Dear Potential New Neighborhood Family,
If you decide to take shake the hand of the crisp and firm real estate agent that has her speech down to exactly 8.5 minutes, you’ll move into a utopia. In this small part of the world, in our neighborhood, your children will grow up in the middle of a suburban street with other children to play with, and a park at the top of the street. That is of course, if you decide to have children. If circumstance prevents you from having offspring of your own, then perhaps, this is not the place for you.
No children means no play dates with the other families, no bonding with other parents as you push your children on the swings, and no going door-to-door during trick-or-treating. You will not fit in here. Neighbors will whisper behind your back and children will play pranks on you. No one will understand that children were never part of your plan in life. Criticism will fly and you will not be invited to the block Christmas party, or even, the neighborhood garage sale.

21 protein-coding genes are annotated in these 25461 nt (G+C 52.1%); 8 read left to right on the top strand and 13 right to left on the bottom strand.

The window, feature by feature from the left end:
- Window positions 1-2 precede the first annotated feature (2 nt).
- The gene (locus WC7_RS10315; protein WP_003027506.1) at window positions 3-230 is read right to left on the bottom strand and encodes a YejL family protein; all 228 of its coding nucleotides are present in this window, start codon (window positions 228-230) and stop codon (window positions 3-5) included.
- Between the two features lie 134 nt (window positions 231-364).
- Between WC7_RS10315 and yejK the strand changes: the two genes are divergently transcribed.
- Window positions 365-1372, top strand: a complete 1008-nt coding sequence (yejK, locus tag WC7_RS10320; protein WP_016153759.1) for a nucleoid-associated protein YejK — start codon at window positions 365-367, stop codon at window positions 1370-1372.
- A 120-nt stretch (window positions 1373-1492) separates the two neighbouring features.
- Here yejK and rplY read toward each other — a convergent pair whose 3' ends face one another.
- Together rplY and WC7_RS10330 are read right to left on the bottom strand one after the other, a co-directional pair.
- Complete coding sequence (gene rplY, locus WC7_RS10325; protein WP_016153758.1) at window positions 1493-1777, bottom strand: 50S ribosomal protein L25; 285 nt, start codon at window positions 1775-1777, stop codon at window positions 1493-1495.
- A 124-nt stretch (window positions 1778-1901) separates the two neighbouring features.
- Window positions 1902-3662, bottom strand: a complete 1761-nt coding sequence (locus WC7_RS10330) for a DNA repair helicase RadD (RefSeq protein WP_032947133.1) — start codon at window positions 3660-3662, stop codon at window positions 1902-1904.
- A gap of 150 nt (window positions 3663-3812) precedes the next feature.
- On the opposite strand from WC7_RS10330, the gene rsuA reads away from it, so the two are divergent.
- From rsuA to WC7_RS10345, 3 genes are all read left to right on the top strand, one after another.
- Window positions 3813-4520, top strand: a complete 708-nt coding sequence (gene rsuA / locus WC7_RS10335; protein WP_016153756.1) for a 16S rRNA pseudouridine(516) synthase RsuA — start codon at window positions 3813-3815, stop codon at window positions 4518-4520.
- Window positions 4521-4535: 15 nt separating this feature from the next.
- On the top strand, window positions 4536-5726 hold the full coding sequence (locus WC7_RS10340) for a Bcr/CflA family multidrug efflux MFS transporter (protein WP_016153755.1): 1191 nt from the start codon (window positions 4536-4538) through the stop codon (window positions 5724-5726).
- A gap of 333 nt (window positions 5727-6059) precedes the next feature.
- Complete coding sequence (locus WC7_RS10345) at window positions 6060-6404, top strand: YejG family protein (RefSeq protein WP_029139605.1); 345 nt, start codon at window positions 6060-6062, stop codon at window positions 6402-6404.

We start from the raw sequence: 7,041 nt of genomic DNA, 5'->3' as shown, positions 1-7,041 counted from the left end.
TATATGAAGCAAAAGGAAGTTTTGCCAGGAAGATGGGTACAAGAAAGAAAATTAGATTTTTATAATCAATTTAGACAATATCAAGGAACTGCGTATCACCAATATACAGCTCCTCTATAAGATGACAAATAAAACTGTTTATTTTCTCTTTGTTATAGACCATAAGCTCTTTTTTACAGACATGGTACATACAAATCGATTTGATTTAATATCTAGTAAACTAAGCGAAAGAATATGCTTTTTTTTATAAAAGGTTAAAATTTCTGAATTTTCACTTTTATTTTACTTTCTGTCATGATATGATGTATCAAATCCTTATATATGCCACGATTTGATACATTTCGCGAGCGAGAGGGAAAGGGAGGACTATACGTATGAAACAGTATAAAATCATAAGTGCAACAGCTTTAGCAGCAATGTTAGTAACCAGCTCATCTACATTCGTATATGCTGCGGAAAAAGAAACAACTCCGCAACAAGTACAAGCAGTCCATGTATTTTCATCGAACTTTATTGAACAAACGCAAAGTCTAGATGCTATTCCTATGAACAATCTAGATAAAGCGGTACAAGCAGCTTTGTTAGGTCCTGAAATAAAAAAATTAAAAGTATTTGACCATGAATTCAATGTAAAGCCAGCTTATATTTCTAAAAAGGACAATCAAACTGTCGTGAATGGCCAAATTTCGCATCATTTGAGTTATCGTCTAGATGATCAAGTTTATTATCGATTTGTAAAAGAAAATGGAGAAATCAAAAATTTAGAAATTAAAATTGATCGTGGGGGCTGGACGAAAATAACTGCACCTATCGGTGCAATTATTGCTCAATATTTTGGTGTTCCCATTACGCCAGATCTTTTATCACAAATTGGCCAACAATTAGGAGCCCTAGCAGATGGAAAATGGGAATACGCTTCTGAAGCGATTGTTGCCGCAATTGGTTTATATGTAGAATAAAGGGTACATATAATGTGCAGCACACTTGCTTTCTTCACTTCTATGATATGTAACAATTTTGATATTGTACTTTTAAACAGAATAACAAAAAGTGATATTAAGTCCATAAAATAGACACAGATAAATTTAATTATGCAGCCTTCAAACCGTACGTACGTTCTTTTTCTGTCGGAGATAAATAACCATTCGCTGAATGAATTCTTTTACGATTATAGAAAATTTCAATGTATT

So take it from us- if you do not plan on having children, do not plan on moving here. This is a place that can become a utopia for the stereotypical nuclear family, and only the stereotypical nuclear family. Therefore, if you’re starting to have doubts, do not shake that real estate agent’s hand. Do not lift the pen and sign the agreement, do not sign your soul over to these obsessed children mongers.
The Only Couple on the Block with No Children
Dear Neighborhood White Families,
What is it about us that compels you to want to turn your backs? We have the same jobs as you, we want the same for our children, and this is the 21st century. After graduating the top of our class in high school, we too, went to college and then got our masters degree. With successful jobs we moved here for the school district and because we did not know that such prejudice could still exist in neighborhoods. We see how you glance down at our children when they walk down the street- as if they do not know the same as your children, as if they are different.
You are not better, nor do you deserve to treat us as if you are better. We all have families here, and we would like our children to grow up away from stereotypes and racial slurs. Our children are not going to rob you in your home, our children are not illegal immigrants, and our children are not all knowing at math. Our children are just like yours, children that want to grow up and succeed in life. We are just like you; parents that want to give our children every chance to succeed.
So please, treat us as equals, for that is what we are. We are like you in every way. Our children could be your children. Remember that.
The African American, Hispanic, and Asian Families in the Neighborhood